Instead we believe skilled moderation and removing trolls may be a better approach. Moderators in Facebook groups can remove comments, remove trolls from groups and turn off comments in posts.

We believe the best way to deal with trolls in Facebook groups is to is to shut them down, ideally by unceremoniously deleting their comments and removing them from groups.

Also, if you are a victim of a troll’s comments on Facebook groups in Colombia, you can report the comments. In our experience, most moderators will delete the comments and some will remove trolls from Facebook groups.

You won't find Troll comments on the Medellin Guru's website

You won’t find Troll comments on the Medellin Guru’s website

Medellin Guru’s Troll Policy

We love comments from readers and appreciate readers that take the time to share ideas and give feedback. Thank you to everyone who comments on the Medellin Guru site and our Medellin Guru Facebook Group and Sabaneta Expats Facebook Group.

However, we also want our comments to be as useful as possible to all of our readers. While we keep about 80 percent of comments, we will remove these types of comments:

  • Harassing comments. While conversations and sharing of different ideas is encouraged, all comments should be respectful towards our contributors and those readers leaving comments.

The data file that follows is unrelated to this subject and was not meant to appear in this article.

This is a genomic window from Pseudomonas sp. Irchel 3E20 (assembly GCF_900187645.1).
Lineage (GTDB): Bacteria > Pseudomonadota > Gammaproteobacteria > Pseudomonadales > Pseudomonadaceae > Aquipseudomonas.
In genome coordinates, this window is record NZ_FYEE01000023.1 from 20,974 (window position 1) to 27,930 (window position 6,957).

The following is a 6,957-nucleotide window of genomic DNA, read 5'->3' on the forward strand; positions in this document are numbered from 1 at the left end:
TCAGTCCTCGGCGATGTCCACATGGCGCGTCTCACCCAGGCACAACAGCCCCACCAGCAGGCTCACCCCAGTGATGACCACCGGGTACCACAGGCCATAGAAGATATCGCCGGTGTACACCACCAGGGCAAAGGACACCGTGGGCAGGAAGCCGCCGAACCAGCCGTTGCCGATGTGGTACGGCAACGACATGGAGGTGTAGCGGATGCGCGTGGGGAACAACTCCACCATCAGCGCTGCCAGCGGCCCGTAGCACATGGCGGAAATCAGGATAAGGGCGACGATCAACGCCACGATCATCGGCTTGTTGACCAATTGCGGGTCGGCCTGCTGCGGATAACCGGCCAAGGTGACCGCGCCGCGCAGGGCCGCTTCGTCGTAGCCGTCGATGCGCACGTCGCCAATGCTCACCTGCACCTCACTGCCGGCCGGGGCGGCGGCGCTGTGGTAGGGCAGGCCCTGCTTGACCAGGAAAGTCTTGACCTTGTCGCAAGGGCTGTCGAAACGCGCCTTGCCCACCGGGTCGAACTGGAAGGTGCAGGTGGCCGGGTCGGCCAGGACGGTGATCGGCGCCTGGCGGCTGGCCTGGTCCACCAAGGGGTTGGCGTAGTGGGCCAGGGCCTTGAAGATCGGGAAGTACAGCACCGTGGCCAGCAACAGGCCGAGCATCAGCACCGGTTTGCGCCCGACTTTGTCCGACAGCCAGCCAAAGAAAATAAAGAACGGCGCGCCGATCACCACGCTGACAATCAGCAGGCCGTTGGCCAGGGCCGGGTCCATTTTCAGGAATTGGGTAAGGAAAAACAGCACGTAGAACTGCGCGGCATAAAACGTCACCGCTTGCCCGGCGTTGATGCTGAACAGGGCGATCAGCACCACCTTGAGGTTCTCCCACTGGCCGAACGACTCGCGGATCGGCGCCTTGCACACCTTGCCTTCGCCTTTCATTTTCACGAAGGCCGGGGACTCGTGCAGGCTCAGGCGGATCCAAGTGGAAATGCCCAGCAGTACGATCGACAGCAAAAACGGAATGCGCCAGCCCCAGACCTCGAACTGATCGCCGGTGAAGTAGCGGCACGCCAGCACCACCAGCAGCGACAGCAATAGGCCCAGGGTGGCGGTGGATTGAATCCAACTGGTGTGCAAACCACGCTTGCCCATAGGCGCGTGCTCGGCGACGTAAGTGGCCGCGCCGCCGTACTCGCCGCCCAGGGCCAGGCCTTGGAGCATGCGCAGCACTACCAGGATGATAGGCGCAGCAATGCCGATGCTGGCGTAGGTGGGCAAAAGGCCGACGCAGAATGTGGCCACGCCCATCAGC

• Fake news comments. We will not accept any comments with fake news.
  • Illegal activities. We will not accept any comments that promote illegal activities.
  • Anonymous comments. We only accept comments from people who identify themselves with a name.

On the Medellin Guru blog, all comments are reviewed before they are approved. On our Facebook groups any member can post comments but these groups are actively moderated. We have zero tolerance for trolls.

In addition, in our Facebook groups we will remove members who post comments we determine are troll comments.

Poor But Happy – A Popular Site in Colombia Shut Down Due to Trolls

Anyone who traveled to Colombia several years ago knows about Poor But Happy ( on the Internet. Belgian Peter van Dijck started a small and simple website about Colombia called Poor But Happy when he was here in 1998.

Its forum quickly become a leading authority for expats, travelers and Colombians with tens of thousands of visitors per month.

But it is sad to say that Poor But Happy shutdown after a 10-year run, as the go-to-forum for finding out more about Colombia in English.

The reason? Trolls. Apparently, much harassing was going on between members and it reached the point to where the moderators found that closing down the popular site was the only option. Reportedly some of the harassing on the site even went off-line.

The Bottom Line: Trolls – A Major Problem on Facebook and Blogs in Colombia

Online abuse by trolls in Facebook groups and blogs in Colombia is infinitely complex and human, and there are no easy hacks for solving it.

  • Ignore them.
  • Block them.
  • Report them.
  • Moderate them.
  • Remove them.

We recommend that you decide what comments you’re willing to ignore, what you might reply to, and what you will block or report trolls to moderators and administrators.

On the Medellin Guru site and our Facebook groups we have a defined troll policy that we will continue to enforce.